Today’s guest picture was sent to me from Arran by Bruce where he was attending the wedding of his son. I think this means that the wedding got the official seal of approval.
It was another windless, sunny but chilly (5°C) morning and I had thought about cycling south down the A7 and A6071 to Newtown for a flat forty miles but it seemed too nice a day to waste cycling through featureless fields so I changed my plan and headed north up the ever beautiful Ewes valley.
I took a picture of two perching birds in the garden before I left.
Because the first ten miles of the journey are uphill and because of all the chilly air which the extra effort that this entailed pulled into my lungs, I was soon persuaded that less than forty miles would be a good idea and I settled for a modest trip with many stops to try out Pocketcam.
It had slipped easily into my bike jacket pocket and was easy to use as far as pushing the buttons went. Reading the screen in strong sunlight was not so easy though but that is the price you pay for a small portable camera.
I stopped at Ewes Church because someone has asked for photographs of our local parish churches and this seemed like a good day to take one.
I stopped a few more times on my way past Mosspaul Hotel in the hope of catching one of those photos that will never die but the vast quantity of power lines in the valley always seemed to get in the way and the strong contrasts in light and shade made things difficult. I turned back before I had gone very far down the far side of the hill and enjoyed the run back down to Fiddleton Toll, even though the narrow valley blocked out all sunshine. At Fiddleton, I made a short excursion up the Hermitage road and found a view back across the valley with good light and mercifully invisible power lines.
There are power lines there as you can see from the presence of a pylon in the left of the picture.
I cycled on and went a short way up the steep hill to Carewoodrig before turning back and taking this shot of the road that I had just ridden up.
I shall certainly be back in the springtime and go the whole way over the hill as the road surface looks to be in good condition and this is my kind of road.
The journey home back down the gentle hill to Langholm was painless and I covered the 27 miles in just under two hours of cycling time (a bit more in total when the photo stops were added in) which was about the speed that I was aiming for.
When I got in, I sent Sandy a message to see what he was up to and he told me that he was up at the White Yett taking stop motion pictures of the Tarras valley which was full of mist. I look forward to seeing the results. The downside of stop motion photography is the hundreds of pictures it needs and he told me that he was still downloading them to his computer when he came round after lunch. I think that he said that he had taken over 800 photos.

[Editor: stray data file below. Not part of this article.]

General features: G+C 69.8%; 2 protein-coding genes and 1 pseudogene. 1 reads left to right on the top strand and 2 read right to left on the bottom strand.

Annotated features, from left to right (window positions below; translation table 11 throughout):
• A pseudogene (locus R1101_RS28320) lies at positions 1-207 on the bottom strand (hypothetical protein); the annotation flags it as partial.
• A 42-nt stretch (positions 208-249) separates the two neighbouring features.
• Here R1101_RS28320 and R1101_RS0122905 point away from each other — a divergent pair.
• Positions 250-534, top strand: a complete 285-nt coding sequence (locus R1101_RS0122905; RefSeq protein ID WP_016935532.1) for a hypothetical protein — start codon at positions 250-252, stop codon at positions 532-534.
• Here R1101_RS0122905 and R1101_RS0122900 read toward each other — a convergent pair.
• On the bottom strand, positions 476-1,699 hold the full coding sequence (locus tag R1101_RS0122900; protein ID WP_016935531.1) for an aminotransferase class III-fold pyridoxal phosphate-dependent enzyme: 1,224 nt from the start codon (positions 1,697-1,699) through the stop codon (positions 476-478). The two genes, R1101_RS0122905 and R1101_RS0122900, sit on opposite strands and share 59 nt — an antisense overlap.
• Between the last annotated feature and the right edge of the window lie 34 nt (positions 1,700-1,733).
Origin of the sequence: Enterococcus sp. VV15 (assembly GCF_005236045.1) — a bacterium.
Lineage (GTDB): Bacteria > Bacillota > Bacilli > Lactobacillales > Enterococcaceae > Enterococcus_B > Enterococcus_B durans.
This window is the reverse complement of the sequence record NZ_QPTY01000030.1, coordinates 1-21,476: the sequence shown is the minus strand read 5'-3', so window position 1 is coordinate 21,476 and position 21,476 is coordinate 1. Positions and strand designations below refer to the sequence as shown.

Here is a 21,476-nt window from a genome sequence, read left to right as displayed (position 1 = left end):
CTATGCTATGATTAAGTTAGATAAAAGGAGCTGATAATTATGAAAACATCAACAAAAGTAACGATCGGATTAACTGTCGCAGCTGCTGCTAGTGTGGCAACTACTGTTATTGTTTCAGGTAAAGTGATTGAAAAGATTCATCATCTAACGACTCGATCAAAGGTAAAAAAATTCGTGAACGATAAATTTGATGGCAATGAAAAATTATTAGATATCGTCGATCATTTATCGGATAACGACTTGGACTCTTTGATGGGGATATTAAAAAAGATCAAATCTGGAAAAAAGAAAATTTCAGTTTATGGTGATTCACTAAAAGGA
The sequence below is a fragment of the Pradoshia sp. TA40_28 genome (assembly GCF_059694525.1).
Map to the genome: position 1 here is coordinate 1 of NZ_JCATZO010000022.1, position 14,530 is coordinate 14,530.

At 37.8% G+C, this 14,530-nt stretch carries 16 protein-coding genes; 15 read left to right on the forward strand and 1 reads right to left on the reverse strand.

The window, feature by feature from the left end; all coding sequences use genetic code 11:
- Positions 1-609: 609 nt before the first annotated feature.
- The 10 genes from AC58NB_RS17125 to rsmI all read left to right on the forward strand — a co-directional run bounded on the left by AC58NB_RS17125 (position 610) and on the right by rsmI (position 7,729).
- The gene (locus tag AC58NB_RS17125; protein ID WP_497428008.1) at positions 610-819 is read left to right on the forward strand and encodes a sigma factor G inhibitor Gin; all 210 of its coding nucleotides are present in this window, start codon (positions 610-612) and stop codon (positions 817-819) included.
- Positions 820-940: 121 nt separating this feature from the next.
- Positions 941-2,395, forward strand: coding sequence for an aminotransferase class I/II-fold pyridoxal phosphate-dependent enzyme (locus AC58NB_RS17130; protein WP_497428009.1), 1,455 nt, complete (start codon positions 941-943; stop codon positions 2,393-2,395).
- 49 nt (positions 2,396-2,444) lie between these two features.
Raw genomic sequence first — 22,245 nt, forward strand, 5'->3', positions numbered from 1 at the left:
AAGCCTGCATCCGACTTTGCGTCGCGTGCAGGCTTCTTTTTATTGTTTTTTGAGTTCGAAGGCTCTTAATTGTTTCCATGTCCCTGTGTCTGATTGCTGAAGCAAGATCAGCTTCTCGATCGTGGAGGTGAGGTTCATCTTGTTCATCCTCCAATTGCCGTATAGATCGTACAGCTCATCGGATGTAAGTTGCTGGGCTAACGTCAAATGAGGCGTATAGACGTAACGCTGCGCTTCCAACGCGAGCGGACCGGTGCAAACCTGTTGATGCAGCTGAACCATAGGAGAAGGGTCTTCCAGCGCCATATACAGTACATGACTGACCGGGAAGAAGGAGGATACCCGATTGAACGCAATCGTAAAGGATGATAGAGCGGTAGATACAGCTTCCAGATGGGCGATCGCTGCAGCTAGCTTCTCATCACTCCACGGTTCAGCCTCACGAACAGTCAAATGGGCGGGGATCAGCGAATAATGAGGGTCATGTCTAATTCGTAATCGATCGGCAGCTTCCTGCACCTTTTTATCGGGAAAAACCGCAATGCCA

At my suggestion, he drove us back up to the White Yett and we parked the car there and walked up to the Monument on the top of Whita.
The views were rewarding.
A bonfire on the slopes above the town below was generating its own smoke.
To the west, the Solway was shining like a jewel but on the far shore, the Lake District hills, where we were yesterday, were hidden from us by mist and clouds.
Sandy was in full photographic mode, relaxed but serious….
…and I look forward to seeing his day’s work.
I had the opportunity to look down onto the road that I had cycled along earlier in the day.
As the sun sank, we packed up our gear and Sandy suggested that instead of walking back down the track to the car, we should walk straight down the face of the hill into the town, have a cup of tea and then drive back up in my car to collect his car.
This seemed like a good idea.
It didn’t take much time scrambling across tussocks and wet rocks in unsuitable shoes before it seemed like a less good idea. When Sandy slipped on marshy grass and landed in a very soggy bit on his posterior, it seemed like quite a bad idea.
He sustained no hurt other than to his dignity and walked uncomplainingly down the rest of the hill suffering from a damp, cold pair of trousers with commendable fortitude. I heartlessly stopped to take a picture or two on the way down.
We walked across the deserted golf course and I took this shot of the fifth green, which is being substantially relaid as you can see, especially for Dropscone, who has told me a lot about it.
It was not any breeze but the cold air above the town which was keeping smoke from the chimneys from rising more than a few yards.
In the ‘good’ old days, the town would have been hidden under a blanket of coal fire smoke on a day like this.
We crossed the river by the suspension bridge in the fading light…
…and made our way to Wauchope Cottage.
The car was in the drive but the keys were in Sandy’s car at the White Yett where I had left them before walking up the hill to make sure I didn’t lose them. Mrs Tootlepedal was away at a singing practice with her keys so there was nothing for it but to walk back up the hill to the car. We both felt pretty foolish.
Luckily, a good Samaritan in the form of our neighbour Kenny was at hand and when he had heard of our plight and had stopped laughing, he kindly offered to drive us up the hill.
There was a wonderful sunset in progress when we got there but, of course, I had left my camera at the house.
In the evening, I had to walk up to the High Street to get some milk and this gave me the opportunity to admire our Christmas tree which was officially turned on yesterday.
Amongst all this excitement, I got a rather gloomy shot of a flying chaffinch early in the morning.